"This is the thought that you should keep at hand to apply whenever you lose any external thing: what are you acquiring in exchange for it?" (v. 1, p. 238)
The way he stats this is a bit cryptic, but further on, he makes that point that you wouldn't feel you've lost out if you exchanged a donkey in return for a horse or a sheep in return for an ox. And when applied to losing external things (things outside our control), you would be worse off if you got upset by this loss, while on the other hand, if you keep your cool, you will have gained in virtue (wisdom, courage, self-control, justice).
And if he wasn't clear enough in this point, he makes it clearer when he says, "if you nod off just for a moment, all that you've amassed up until then, is lost and gone. Pay careful attention, then, to your impressions; watch over them unceasingly. For it is not something of little importance that you're trying to preserve, but self-respect, fidelity, impassibility, freedom from distress, fear, and anxiety, and in a word, freedom. At what price will you sell that? Consider how much it is worth." (v. 6-8, p. 238)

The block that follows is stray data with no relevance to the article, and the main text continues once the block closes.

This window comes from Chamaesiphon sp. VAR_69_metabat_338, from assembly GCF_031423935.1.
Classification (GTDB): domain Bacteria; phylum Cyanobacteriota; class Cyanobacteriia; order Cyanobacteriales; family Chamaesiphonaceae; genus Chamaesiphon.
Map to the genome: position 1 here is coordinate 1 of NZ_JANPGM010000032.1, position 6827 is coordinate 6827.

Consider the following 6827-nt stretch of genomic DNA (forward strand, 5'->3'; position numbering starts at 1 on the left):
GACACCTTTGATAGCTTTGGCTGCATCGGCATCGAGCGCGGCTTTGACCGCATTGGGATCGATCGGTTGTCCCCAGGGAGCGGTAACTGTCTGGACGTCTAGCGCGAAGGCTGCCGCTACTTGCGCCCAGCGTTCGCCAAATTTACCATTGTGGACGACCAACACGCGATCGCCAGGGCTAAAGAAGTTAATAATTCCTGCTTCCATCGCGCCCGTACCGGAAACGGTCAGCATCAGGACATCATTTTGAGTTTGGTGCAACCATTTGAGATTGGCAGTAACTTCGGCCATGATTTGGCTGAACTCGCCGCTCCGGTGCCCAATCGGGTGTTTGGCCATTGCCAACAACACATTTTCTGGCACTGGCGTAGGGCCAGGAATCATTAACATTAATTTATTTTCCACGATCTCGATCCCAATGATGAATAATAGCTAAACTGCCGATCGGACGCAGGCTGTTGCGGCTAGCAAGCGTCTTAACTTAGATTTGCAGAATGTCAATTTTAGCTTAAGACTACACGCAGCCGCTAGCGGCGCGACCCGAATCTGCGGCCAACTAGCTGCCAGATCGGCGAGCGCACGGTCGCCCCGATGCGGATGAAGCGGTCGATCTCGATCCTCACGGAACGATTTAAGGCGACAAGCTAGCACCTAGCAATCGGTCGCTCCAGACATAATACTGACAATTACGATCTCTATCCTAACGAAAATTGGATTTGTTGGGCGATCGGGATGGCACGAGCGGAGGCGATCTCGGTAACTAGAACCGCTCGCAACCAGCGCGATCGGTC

"Safeguard your own good in all that you do; and as for the rest, simply take what is granted to you in so far as you can make reasonable use of it, and be satisfied with that alone." (v. 11, p. 239)
Practically speaking, you have to do the math all the time. If you want the serenity and you want to maximize it, and when something out of your control happens or some external possession is lost to you, will being anxious or complaining about it fix the situation? Most likely not. And in fact, by giving in to those emotions, you begin to lose all momentum you've previously gained.